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I know I can boil a chicken for about 30 minutes

I want to boil a chicken with vegetables, lemons and some spices for 3+ hours. Can I do it safely?

How is the chicken fat going to affect the texture/taste?

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    What are you trying to accomplish? You will make a nice stock. The chicken will have given up its flavor to the broth, and the meat will not be a pleasant texture. – moscafj May 12 at 19:51
  • Either separate the breast in advance or remove the breast when cooked and put the carcass back in. You don't want overcooked breast meat. – user50726 May 13 at 18:29
  • @moscafj Trying to cook multiple things at once to save time :) - aris good point, so did I. thanks for the feedback! – dragonmnl May 18 at 19:44
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After maybe 45 minutes to an hour, the chicken will be very soft and falling off the bones, the broth will have a strong but pleasant chicken flavor, and the lemons and vegetables will probably be completely depleted and disintegrated. This is usually a good start for home made chicken soup. At this point you'd probably strain it, let it cool, remove the meat from the bones and be left with soup.

After 3 hours the chicken meat will start to get mushy and disintegrate, the cartilage and connective tissue of the bones will also be melting and releasing gelatin into the broth, the vegetables will also disintegrate. This would result in a pretty strong chicken broth that is full of gelatin, which would be good once you strained everything else out.

If you did not remove the fat and skin from the chicken, the will mostly melt and leave rendered fat in the broth, but some of the skin will never melt and will remain with a very unappealing texture and flavor. The fat will generally float to the top and can be pretty easily removed once the broth cools.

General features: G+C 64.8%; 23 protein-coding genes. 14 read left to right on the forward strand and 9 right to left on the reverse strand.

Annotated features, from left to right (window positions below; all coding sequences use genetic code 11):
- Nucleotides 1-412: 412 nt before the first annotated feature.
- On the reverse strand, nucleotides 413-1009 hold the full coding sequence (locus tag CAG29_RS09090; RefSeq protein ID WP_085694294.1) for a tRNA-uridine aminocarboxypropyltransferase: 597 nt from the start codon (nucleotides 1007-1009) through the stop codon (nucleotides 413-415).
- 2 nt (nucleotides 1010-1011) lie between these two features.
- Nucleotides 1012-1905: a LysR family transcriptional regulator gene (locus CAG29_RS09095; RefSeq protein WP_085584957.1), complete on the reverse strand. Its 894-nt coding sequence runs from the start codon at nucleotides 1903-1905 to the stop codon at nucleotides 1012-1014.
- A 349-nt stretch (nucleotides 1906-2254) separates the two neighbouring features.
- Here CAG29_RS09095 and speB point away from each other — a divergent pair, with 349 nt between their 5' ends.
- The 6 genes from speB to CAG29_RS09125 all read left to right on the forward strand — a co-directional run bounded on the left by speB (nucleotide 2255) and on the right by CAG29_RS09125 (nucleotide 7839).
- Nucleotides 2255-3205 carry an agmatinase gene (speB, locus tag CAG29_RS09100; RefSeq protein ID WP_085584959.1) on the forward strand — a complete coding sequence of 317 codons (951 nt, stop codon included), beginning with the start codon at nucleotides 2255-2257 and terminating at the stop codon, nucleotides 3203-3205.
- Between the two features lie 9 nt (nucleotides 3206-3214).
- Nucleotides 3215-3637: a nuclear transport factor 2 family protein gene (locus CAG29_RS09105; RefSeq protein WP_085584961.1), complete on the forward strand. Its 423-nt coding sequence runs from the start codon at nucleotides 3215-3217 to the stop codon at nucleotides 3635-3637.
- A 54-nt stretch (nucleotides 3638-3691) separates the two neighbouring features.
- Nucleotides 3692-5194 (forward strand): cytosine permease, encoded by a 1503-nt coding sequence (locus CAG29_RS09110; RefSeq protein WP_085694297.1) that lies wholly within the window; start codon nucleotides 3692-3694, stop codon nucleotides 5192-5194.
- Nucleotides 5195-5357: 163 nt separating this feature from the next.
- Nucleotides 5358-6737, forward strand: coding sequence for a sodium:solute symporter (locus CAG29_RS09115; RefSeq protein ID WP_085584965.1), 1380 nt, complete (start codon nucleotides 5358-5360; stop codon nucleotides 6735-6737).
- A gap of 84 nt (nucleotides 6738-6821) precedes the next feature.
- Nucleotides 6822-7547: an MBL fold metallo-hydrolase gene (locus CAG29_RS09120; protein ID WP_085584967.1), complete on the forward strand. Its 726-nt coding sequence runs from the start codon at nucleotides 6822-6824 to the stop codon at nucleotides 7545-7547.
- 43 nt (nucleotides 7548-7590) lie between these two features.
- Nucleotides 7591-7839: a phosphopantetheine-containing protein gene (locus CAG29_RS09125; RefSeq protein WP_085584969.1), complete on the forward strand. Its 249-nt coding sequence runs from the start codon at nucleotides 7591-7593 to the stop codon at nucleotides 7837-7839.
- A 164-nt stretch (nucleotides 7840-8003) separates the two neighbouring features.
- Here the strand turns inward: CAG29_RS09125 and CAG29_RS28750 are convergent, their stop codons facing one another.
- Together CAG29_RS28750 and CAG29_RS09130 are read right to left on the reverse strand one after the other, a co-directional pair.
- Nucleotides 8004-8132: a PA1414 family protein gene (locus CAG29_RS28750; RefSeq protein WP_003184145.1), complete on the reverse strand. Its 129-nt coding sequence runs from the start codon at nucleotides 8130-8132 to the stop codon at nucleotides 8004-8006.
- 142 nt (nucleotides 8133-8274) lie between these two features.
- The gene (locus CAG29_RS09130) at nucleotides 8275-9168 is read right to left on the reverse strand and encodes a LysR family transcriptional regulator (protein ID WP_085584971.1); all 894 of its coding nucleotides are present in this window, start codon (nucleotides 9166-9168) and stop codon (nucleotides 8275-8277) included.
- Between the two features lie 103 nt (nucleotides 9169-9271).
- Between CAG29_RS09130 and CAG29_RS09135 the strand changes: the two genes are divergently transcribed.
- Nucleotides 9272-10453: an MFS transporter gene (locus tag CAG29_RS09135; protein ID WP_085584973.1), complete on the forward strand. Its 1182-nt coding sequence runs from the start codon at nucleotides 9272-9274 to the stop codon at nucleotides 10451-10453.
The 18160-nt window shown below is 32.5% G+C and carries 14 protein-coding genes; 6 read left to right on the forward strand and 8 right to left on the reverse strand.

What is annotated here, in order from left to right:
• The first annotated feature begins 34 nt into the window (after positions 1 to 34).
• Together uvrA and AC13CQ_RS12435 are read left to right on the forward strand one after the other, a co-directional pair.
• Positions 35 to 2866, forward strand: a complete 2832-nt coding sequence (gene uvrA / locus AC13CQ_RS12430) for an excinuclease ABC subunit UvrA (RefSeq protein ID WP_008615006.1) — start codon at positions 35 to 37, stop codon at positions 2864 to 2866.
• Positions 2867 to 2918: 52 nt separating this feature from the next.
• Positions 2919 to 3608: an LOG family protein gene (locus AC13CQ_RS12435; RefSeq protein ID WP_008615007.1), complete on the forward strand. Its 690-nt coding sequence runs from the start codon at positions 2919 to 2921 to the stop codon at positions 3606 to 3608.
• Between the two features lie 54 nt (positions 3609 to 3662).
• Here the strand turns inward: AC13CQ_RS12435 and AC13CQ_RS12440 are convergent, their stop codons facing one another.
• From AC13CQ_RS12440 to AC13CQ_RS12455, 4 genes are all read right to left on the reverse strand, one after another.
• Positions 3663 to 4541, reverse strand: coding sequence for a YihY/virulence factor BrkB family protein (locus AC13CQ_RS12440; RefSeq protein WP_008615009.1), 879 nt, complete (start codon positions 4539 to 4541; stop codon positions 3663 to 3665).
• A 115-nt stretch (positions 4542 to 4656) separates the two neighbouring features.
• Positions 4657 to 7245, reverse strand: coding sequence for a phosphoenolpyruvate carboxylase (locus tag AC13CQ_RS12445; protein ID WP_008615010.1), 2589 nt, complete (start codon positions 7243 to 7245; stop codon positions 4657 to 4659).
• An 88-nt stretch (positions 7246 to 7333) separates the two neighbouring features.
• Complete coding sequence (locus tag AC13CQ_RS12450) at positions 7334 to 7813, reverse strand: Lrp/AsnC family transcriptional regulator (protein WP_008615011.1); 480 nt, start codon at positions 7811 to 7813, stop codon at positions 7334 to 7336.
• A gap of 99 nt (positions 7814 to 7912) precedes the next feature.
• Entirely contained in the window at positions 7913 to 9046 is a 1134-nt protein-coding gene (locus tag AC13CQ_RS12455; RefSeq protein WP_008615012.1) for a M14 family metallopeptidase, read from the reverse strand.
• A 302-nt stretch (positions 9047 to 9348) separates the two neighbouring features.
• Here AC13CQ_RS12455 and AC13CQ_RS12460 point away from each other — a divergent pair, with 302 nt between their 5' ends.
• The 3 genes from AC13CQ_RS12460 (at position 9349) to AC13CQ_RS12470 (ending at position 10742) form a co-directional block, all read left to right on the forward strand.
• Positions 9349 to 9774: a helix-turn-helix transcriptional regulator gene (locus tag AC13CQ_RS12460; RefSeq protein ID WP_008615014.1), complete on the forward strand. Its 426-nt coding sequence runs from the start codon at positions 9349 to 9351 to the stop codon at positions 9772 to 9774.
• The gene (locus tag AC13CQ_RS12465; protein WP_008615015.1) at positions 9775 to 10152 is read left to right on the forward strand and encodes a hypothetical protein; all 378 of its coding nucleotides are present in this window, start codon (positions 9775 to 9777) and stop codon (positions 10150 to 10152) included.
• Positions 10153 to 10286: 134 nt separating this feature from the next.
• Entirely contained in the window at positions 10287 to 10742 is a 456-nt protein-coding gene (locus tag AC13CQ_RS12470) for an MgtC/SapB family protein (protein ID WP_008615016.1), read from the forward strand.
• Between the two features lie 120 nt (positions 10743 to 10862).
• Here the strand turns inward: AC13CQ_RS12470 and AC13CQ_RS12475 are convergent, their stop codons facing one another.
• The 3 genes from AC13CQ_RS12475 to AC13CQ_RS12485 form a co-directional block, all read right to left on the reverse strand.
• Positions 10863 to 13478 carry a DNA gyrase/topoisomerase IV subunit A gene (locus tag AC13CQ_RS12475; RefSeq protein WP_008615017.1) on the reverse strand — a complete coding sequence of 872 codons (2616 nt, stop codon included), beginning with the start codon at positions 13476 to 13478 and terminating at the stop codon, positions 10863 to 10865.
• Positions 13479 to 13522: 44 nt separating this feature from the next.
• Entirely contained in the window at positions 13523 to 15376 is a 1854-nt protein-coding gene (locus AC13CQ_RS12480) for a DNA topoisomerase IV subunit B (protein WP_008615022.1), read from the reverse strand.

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If you intend to cook the chicken at a full rolling boil (submerged in water at approximately 100 degrees Celsius), there are no safety concerns with this. Your chicken, particularly the breast meat, will almost certainly be overcooked, resulting in meat that is more 'dry' and stringy than many people consider ideal. If you are serving the chicken in the broth, this may not be an issue.

However, you might be able to obtain similar or even superior results by reducing the cooking time drastically. Without knowing how you intend to serve the chicken, this is hard to predict

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  • thanks for the very good answer. my goal is to make veggies and lemons very soft and also save time cooking the chicken together. Perhaps you can advice a better approach to achieve this? – dragonmnl May 12 at 22:19
  • As @UncleLongHair's answer mentions, after 3 hours of cooking your vegetables will disintegrate. They will be soft much sooner. I would suggest cooking until you have achieved your desired texture in both chicken and vegetables (perhaps even taking some out of the water if they are done before the others), rather than looking for a specific timing. – LSchoon May 13 at 7:37

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